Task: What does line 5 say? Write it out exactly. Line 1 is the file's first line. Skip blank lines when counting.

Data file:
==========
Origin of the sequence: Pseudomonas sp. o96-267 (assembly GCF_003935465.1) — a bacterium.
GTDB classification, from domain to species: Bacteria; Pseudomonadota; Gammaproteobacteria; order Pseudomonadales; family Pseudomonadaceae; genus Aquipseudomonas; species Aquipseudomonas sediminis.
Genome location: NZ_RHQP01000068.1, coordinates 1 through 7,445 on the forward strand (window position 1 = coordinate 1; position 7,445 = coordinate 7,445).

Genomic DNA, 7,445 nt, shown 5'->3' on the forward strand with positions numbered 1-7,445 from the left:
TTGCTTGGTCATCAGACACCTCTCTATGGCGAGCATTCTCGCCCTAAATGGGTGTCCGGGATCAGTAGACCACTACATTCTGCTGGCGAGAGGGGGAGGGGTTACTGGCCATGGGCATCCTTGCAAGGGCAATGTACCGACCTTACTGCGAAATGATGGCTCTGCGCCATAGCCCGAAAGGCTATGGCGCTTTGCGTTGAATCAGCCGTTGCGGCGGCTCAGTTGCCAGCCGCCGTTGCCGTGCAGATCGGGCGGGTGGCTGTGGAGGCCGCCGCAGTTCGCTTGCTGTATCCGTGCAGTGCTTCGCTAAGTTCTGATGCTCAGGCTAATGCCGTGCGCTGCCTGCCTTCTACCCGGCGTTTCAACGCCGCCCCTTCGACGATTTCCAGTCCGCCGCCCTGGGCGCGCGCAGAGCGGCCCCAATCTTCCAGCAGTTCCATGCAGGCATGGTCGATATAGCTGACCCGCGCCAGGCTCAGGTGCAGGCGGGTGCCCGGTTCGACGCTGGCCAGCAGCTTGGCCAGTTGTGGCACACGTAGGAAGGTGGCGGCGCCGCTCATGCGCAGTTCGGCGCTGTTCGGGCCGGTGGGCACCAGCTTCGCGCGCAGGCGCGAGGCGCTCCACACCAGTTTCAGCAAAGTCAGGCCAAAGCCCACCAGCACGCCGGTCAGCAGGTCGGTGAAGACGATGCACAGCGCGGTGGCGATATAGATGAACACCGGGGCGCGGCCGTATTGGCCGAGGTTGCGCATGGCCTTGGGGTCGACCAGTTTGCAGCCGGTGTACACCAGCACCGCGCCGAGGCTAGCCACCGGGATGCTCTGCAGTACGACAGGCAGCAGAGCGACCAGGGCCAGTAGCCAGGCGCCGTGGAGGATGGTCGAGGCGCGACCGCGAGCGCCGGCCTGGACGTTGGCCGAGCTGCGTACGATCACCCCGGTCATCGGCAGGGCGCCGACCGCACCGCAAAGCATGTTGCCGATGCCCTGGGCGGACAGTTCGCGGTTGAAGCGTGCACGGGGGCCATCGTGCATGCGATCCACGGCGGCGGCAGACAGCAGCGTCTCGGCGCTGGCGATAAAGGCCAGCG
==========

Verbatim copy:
TTGCTTGGTCATCAGACACCTCTCTATGGCGAGCATTCTCGCCCTAAATGGGTGTCCGGGATCAGTAGACCACTACATTCTGCTGGCGAGAGGGGGAGGGGTTACTGGCCATGGGCATCCTTGCAAGGGCAATGTACCGACCTTACTGCGAAATGATGGCTCTGCGCCATAGCCCGAAAGGCTATGGCGCTTTGCGTTGAATCAGCCGTTGCGGCGGCTCAGTTGCCAGCCGCCGTTGCCGTGCAGATCGGGCGGGTGGCTGTGGAGGCCGCCGCAGTTCGCTTGCTGTATCCGTGCAGTGCTTCGCTAAGTTCTGATGCTCAGGCTAATGCCGTGCGCTGCCTGCCTTCTACCCGGCGTTTCAACGCCGCCCCTTCGACGATTTCCAGTCCGCCGCCCTGGGCGCGCGCAGAGCGGCCCCAATCTTCCAGCAGTTCCATGCAGGCATGGTCGATATAGCTGACCCGCGCCAGGCTCAGGTGCAGGCGGGTGCCCGGTTCGACGCTGGCCAGCAGCTTGGCCAGTTGTGGCACACGTAGGAAGGTGGCGGCGCCGCTCATGCGCAGTTCGGCGCTGTTCGGGCCGGTGGGCACCAGCTTCGCGCGCAGGCGCGAGGCGCTCCACACCAGTTTCAGCAAAGTCAGGCCAAAGCCCACCAGCACGCCGGTCAGCAGGTCGGTGAAGACGATGCACAGCGCGGTGGCGATATAGATGAACACCGGGGCGCGGCCGTATTGGCCGAGGTTGCGCATGGCCTTGGGGTCGACCAGTTTGCAGCCGGTGTACACCAGCACCGCGCCGAGGCTAGCCACCGGGATGCTCTGCAGTACGACAGGCAGCAGAGCGACCAGGGCCAGTAGCCAGGCGCCGTGGAGGATGGTCGAGGCGCGACCGCGAGCGCCGGCCTGGACGTTGGCCGAGCTGCGTACGATCACCCCGGTCATCGGCAGGGCGCCGACCGCACCGCAAAGCATGTTGCCGATGCCCTGGGCGGACAGTTCGCGGTTGAAGCGTGCACGGGGGCCATCGTGCATGCGATCCACGGCGGCGGCAGACAGCAGCGTCTCGGCGCTGGCGATAAAGGCCAGCG